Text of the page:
The Benefits of GAIN

Header Benefits Of Gain

When it comes to innovation in nuclear energy, the US is a hotbed of activity. That said, new nuclear technologies aren’t moving fast enough toward commercialization—not when you consider the urgent need for more carbon-free energy to fight climate change, or the fierce competition for lucrative nuclear markets from China and Russia. The Department of Energy (DOE) has expertise, facilities, and data that could help private companies and universities move their projects into the market faster, and make them more competitive. But taking advantage of these world-class resources isn’t as easy as you might think.

That’s why, in 2015, DOE launched a new initiative called the Gateway for Accelerated Innovation in Nuclear (GAIN). GAIN was designed to provide the nuclear energy community with greater access to technical, financial, and regulatory resources that can speed up commercialization of new reactor designs and other technologies that can improve the performance of today’s nuclear plants.

Having engaged with 112 organizations since 2016, GAIN is providing a significant boost to America’s nuclear innovators. This paper offers a brief explanation of what GAIN is doing, how it’s helping, and what more could be done to build on the success of this high-performing initiative.

What is GAIN, exactly?

GAIN is a public-private partnership framework dedicated to the quick and cost-effective deployment of innovative nuclear energy technologies. Basically, GAIN integrates and facilitates efforts by private industry and government research institutions to test, develop, and demonstrate nuclear technologies in order to accelerate licensing and commercialization. It’s not a formal program, like Nuclear Energy Enabling Technologies (NEET) or the Nuclear Energy University Program (NEUP). Think of it more like a tool that the Office of Nuclear Energy uses to organize resources across several programs in order to establish partnerships between private sector developers and the National Labs. Essentially, GAIN helps to fill in some of the gaps in the innovation cycle and connect developers to available resources. It also helps reduce uncertainty about the commercial potential of technologies by providing the resources to evaluate the technical qualities and economic potential of innovative nuclear technologies.1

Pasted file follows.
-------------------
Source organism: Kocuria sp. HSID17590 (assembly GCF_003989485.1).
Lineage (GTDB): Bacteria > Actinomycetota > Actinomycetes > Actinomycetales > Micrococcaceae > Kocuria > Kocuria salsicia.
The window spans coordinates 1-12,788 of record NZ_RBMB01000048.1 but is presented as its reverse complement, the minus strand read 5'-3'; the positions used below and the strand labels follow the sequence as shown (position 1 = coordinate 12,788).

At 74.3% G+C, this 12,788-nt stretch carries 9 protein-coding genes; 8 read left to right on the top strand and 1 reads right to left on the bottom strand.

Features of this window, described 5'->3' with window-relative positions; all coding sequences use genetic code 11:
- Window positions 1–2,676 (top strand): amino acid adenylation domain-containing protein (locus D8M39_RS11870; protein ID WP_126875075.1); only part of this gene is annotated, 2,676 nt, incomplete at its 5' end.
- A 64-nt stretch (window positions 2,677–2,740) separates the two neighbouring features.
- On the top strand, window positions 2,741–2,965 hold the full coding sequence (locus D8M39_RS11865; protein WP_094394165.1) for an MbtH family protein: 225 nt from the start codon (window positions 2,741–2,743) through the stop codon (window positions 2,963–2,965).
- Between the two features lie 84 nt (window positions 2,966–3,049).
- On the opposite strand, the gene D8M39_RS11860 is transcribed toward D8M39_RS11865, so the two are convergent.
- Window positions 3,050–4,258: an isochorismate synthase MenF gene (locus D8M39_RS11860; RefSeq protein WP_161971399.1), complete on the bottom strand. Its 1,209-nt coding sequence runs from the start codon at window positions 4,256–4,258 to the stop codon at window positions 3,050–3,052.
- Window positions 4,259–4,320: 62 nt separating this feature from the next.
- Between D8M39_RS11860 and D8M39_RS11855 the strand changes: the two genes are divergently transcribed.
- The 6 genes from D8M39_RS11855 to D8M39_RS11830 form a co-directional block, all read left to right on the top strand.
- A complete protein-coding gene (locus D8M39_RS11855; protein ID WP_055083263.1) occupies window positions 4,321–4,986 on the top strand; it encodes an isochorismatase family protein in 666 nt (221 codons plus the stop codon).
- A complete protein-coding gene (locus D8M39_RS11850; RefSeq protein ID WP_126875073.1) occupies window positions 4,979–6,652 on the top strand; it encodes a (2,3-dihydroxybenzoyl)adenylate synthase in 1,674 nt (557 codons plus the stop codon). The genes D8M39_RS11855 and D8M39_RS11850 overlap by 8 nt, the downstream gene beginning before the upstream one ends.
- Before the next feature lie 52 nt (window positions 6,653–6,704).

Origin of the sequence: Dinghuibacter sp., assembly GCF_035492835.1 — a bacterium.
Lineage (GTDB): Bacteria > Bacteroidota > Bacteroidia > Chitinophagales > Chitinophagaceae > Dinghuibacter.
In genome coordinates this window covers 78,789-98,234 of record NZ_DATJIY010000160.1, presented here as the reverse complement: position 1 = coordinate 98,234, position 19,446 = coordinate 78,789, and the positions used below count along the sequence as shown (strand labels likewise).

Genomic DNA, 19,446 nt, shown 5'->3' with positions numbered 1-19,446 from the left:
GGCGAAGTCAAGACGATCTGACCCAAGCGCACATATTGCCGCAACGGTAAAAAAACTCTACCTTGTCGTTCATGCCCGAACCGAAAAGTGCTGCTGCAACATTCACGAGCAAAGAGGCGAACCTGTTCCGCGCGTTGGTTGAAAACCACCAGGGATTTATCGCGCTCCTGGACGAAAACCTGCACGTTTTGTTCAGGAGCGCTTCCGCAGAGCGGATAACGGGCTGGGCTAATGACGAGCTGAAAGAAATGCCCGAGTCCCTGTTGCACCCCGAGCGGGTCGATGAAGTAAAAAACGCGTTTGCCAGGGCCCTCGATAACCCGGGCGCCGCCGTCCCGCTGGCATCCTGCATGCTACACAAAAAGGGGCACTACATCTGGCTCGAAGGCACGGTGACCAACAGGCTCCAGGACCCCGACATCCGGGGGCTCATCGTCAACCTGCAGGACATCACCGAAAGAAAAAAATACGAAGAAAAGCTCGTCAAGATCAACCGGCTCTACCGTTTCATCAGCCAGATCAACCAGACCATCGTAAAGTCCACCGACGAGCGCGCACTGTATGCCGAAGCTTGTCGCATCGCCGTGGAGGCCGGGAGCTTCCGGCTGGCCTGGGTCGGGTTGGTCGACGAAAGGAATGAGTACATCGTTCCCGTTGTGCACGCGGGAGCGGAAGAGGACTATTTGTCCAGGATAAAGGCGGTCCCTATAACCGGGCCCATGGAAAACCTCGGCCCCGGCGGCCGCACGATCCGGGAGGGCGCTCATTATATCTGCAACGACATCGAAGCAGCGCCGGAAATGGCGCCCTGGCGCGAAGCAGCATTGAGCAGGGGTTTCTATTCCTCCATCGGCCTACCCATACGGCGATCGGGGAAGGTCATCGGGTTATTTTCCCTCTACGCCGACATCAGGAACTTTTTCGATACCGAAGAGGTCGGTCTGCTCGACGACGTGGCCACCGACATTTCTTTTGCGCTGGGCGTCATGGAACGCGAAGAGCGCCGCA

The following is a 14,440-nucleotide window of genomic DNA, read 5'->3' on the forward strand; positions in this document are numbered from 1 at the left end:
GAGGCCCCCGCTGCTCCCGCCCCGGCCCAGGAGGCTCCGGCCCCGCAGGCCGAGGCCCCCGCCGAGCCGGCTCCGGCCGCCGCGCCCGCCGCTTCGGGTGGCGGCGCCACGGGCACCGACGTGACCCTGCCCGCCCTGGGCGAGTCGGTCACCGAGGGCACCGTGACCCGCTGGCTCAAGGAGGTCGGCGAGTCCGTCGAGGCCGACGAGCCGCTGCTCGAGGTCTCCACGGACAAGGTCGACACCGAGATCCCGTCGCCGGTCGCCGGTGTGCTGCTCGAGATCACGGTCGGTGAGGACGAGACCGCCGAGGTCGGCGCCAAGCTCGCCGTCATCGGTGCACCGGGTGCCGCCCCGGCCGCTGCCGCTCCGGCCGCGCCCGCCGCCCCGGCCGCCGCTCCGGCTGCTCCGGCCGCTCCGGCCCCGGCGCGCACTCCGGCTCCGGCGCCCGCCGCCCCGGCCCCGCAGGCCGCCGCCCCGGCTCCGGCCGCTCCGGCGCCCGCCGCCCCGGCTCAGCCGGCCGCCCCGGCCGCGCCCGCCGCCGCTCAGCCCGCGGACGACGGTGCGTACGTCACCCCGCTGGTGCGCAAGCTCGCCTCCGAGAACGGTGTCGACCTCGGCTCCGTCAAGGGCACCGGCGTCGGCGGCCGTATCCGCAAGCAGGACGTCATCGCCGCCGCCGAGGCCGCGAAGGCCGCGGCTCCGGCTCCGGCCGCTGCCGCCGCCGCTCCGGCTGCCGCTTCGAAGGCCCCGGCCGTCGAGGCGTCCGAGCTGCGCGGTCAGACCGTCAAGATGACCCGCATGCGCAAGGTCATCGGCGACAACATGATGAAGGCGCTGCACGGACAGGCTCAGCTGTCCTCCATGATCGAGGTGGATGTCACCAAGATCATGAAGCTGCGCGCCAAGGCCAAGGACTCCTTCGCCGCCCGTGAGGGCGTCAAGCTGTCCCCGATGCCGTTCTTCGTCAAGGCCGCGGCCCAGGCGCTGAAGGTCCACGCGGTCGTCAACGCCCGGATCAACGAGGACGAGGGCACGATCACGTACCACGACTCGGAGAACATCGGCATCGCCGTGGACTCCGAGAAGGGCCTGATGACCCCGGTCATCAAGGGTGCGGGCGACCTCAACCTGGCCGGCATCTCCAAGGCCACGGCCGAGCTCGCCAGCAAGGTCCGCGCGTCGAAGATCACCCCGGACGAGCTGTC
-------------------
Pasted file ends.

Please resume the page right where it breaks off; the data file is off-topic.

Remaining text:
GAIN is managed by a small team at Idaho National Lab, Argonne National Lab, and Oak Ridge National Lab. GAIN’s director, a position currently held by Rita Baranwal, is supported by a deputy director, coordinator, technical interface, and senior advisor. GAIN’s lean leadership structure, in contrast to the vast network of private companies and stakeholders it engages with, highlights the effectiveness of this initiative.

How GAIN helps

The DOE complex is flush with technologies, tools, and staff expertise that could help get new nuclear technologies out into the market sooner. DOE facilities maintain experimental capabilities, computational capabilities, and state-of-the-art modeling and simulation tools. There are also resources related to program management, economic analysis, technology road mapping, seismic analysis, and regulatory planning. Additionally, there is data on land use and site information that could make it easier to build a demonstration facility. DOE also has hundreds of scientists and engineers who have operated in the complex for years, and have a deep understanding of the resources, data, technologies, and capabilities available. However, for a number of reasons, private sector technology developers have had trouble accessing these resources. GAIN is stepping in with a variety of solutions to fix this problem.

Offering Guidance

With so many unique resources spread across the DOE complex, developers could easily become overwhelmed. It’s not like there’s one comprehensive catalogue that keeps track of the countless opportunities available across all national labs and other DOE facilities. For instance, there are specialized X-ray technologies and systems located at Brookhaven National Lab in New York.2 Pacific Northwest National Lab (PNNL) manages the design information, operating experience, and safety data from the decommissioned Fast Flux Test Facility – a sodium-cooled fast reactor that operated adjacent to PNNL for ten years – to support industry and DOE Office of Nuclear Energy in resolving core and plant performance questions for new reactor concepts. The lab also focuses heavily on advanced nuclear materials and fuels R&D.3 Many of the foundational data and technical systems to support new and established nuclear reactor concepts, as well as capabilities like TRANSFORM, a unique system analysis code implemented with a simulation framework, can be found at Oak Ridge National Lab in Tennessee.4 And that’s just the tip of the iceberg. Overwhelmed yet?